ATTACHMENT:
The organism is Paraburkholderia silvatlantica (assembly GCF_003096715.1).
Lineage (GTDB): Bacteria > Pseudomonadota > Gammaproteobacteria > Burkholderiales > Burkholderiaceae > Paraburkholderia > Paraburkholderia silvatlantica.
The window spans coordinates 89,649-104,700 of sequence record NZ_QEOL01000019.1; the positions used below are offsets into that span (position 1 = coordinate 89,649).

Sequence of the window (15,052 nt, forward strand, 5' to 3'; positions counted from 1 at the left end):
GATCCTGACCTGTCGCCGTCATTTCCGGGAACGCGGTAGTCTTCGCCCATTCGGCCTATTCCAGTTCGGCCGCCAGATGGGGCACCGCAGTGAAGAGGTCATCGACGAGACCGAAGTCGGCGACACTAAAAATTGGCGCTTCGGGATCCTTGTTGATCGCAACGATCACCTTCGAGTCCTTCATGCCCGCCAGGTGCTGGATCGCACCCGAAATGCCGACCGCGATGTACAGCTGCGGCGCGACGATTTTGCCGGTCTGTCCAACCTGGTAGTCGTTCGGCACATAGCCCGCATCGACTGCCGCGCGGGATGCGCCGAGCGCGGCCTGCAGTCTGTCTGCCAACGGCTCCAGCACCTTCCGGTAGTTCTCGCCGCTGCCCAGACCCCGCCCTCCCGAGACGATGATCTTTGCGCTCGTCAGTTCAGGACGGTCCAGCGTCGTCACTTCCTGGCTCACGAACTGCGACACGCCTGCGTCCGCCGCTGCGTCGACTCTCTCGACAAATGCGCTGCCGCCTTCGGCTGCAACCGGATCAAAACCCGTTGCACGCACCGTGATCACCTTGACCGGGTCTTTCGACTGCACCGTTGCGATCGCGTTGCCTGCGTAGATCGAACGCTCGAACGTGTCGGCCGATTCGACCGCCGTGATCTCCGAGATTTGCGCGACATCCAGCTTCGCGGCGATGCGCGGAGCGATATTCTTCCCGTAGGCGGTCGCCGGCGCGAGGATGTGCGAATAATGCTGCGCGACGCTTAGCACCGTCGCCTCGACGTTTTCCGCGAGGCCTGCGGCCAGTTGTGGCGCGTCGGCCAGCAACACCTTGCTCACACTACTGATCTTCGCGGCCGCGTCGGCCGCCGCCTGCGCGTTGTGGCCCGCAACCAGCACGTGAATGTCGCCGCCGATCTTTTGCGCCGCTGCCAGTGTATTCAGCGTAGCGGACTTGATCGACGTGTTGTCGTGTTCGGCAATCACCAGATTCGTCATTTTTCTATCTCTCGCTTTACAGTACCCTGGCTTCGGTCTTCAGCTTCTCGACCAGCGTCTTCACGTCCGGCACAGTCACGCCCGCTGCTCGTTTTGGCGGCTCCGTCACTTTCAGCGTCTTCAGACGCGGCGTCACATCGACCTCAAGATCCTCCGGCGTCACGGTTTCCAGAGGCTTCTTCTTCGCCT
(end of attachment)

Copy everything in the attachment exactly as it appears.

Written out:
The organism is Paraburkholderia silvatlantica (assembly GCF_003096715.1).
Lineage (GTDB): Bacteria > Pseudomonadota > Gammaproteobacteria > Burkholderiales > Burkholderiaceae > Paraburkholderia > Paraburkholderia silvatlantica.
The window spans coordinates 89,649-104,700 of sequence record NZ_QEOL01000019.1; the positions used below are offsets into that span (position 1 = coordinate 89,649).

Sequence of the window (15,052 nt, forward strand, 5' to 3'; positions counted from 1 at the left end):
GATCCTGACCTGTCGCCGTCATTTCCGGGAACGCGGTAGTCTTCGCCCATTCGGCCTATTCCAGTTCGGCCGCCAGATGGGGCACCGCAGTGAAGAGGTCATCGACGAGACCGAAGTCGGCGACACTAAAAATTGGCGCTTCGGGATCCTTGTTGATCGCAACGATCACCTTCGAGTCCTTCATGCCCGCCAGGTGCTGGATCGCACCCGAAATGCCGACCGCGATGTACAGCTGCGGCGCGACGATTTTGCCGGTCTGTCCAACCTGGTAGTCGTTCGGCACATAGCCCGCATCGACTGCCGCGCGGGATGCGCCGAGCGCGGCCTGCAGTCTGTCTGCCAACGGCTCCAGCACCTTCCGGTAGTTCTCGCCGCTGCCCAGACCCCGCCCTCCCGAGACGATGATCTTTGCGCTCGTCAGTTCAGGACGGTCCAGCGTCGTCACTTCCTGGCTCACGAACTGCGACACGCCTGCGTCCGCCGCTGCGTCGACTCTCTCGACAAATGCGCTGCCGCCTTCGGCTGCAACCGGATCAAAACCCGTTGCACGCACCGTGATCACCTTGACCGGGTCTTTCGACTGCACCGTTGCGATCGCGTTGCCTGCGTAGATCGAACGCTCGAACGTGTCGGCCGATTCGACCGCCGTGATCTCCGAGATTTGCGCGACATCCAGCTTCGCGGCGATGCGCGGAGCGATATTCTTCCCGTAGGCGGTCGCCGGCGCGAGGATGTGCGAATAATGCTGCGCGACGCTTAGCACCGTCGCCTCGACGTTTTCCGCGAGGCCTGCGGCCAGTTGTGGCGCGTCGGCCAGCAACACCTTGCTCACACTACTGATCTTCGCGGCCGCGTCGGCCGCCGCCTGCGCGTTGTGGCCCGCAACCAGCACGTGAATGTCGCCGCCGATCTTTTGCGCCGCTGCCAGTGTATTCAGCGTAGCGGACTTGATCGACGTGTTGTCGTGTTCGGCAATCACCAGATTCGTCATTTTTCTATCTCTCGCTTTACAGTACCCTGGCTTCGGTCTTCAGCTTCTCGACCAGCGTCTTCACGTCCGGCACAGTCACGCCCGCTGCTCGTTTTGGCGGCTCCGTCACTTTCAGCGTCTTCAGACGCGGCGTCACATCGACCTCAAGATCCTCCGGCGTCACGGTTTCCAGAGGCTTCTTCTTCGCCT